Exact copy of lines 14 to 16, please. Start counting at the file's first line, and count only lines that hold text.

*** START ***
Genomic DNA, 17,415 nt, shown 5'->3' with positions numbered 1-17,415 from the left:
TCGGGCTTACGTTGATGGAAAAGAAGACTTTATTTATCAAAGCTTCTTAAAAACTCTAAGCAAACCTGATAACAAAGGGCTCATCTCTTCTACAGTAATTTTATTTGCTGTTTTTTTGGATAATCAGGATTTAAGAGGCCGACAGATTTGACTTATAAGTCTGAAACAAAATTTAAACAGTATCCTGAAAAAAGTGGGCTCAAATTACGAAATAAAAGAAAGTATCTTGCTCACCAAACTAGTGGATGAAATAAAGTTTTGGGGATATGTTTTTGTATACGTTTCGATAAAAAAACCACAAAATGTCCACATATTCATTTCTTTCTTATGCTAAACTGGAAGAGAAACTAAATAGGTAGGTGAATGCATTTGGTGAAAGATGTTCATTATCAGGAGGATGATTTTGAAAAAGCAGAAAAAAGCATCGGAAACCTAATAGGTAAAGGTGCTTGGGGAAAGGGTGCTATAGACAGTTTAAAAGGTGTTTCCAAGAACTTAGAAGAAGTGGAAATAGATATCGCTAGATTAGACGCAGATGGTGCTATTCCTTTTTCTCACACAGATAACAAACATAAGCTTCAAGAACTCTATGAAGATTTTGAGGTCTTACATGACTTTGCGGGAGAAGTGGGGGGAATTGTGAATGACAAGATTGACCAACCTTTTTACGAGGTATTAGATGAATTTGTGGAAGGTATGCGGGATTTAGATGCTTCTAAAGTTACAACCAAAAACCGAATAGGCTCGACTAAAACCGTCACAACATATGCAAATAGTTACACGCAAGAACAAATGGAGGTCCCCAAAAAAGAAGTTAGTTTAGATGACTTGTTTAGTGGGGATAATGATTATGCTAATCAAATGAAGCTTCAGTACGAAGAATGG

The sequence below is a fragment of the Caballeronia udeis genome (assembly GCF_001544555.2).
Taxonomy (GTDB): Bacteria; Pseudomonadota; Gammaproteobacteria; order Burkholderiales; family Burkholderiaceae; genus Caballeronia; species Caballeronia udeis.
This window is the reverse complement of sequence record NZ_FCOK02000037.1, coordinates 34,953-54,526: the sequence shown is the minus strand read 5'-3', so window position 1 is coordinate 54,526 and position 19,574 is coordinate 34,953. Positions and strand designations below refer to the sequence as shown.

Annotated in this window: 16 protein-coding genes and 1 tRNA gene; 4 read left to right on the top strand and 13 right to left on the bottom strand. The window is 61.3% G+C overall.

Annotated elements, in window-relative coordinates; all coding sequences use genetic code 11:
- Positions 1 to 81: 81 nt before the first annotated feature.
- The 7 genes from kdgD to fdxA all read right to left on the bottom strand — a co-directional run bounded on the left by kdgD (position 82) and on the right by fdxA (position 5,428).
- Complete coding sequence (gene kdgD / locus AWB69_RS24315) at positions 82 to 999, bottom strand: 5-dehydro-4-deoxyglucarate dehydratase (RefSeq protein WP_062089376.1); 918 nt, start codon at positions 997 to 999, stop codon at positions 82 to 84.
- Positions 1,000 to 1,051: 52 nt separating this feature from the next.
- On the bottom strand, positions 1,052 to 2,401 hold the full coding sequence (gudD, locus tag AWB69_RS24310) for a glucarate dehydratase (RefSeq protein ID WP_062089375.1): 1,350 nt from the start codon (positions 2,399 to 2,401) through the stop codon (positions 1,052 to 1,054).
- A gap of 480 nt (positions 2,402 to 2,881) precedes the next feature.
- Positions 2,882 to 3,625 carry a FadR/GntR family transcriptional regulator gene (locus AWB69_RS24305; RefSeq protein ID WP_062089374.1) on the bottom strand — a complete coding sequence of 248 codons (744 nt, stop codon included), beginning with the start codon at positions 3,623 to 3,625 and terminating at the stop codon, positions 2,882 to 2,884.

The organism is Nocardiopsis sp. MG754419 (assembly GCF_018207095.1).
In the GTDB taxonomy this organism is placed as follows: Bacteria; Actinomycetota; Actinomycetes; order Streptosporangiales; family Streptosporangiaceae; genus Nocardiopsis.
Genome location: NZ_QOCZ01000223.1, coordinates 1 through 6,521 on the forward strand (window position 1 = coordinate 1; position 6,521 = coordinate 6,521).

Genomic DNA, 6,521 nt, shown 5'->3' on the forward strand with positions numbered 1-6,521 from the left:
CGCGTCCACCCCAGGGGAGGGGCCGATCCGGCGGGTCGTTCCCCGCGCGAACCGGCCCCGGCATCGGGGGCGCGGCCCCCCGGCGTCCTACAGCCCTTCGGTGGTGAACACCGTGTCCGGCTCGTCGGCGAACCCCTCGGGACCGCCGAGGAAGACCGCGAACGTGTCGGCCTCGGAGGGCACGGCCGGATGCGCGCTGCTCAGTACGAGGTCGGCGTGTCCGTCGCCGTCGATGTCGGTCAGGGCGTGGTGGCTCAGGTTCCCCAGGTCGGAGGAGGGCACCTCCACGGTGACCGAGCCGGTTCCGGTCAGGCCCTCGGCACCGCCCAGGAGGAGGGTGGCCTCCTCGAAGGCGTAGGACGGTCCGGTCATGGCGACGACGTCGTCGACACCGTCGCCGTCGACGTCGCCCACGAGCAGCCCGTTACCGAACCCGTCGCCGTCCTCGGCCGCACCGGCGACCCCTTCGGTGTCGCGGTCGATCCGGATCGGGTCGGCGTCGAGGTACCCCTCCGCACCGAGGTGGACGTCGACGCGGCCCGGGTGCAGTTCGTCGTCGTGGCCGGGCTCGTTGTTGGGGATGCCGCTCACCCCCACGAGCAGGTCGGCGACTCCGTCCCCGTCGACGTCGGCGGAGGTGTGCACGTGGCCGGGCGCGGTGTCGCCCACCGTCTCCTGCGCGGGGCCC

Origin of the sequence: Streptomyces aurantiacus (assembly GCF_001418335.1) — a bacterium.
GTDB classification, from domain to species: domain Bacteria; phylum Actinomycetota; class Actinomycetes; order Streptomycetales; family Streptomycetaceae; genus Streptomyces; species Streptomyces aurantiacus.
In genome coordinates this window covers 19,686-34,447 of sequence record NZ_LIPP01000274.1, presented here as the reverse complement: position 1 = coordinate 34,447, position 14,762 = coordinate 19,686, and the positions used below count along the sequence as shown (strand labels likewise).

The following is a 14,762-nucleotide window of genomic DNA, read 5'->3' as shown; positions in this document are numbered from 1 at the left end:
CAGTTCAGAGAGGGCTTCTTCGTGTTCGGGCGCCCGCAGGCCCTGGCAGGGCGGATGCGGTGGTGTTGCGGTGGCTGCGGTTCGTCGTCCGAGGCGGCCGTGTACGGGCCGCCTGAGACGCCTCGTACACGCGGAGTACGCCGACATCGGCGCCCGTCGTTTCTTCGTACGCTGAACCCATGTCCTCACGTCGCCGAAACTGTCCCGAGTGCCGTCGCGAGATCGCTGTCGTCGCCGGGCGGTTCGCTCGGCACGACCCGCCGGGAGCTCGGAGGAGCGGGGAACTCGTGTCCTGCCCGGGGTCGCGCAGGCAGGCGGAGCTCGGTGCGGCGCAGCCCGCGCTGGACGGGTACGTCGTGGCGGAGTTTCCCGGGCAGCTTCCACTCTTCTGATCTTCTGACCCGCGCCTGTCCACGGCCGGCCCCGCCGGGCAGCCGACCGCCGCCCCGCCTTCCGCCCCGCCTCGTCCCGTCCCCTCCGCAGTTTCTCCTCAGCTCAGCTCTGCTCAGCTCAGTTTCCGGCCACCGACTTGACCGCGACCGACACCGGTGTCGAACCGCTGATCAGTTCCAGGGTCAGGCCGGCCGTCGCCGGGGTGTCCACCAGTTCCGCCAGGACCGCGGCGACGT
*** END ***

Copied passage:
- Positions 2,882 to 3,625 carry a FadR/GntR family transcriptional regulator gene (locus AWB69_RS24305; RefSeq protein ID WP_062089374.1) on the bottom strand — a complete coding sequence of 248 codons (744 nt, stop codon included), beginning with the start codon at positions 3,623 to 3,625 and terminating at the stop codon, positions 2,882 to 2,884.

The organism is Nocardiopsis sp. MG754419 (assembly GCF_018207095.1).
In the GTDB taxonomy this organism is placed as follows: Bacteria; Actinomycetota; Actinomycetes; order Streptosporangiales; family Streptosporangiaceae; genus Nocardiopsis.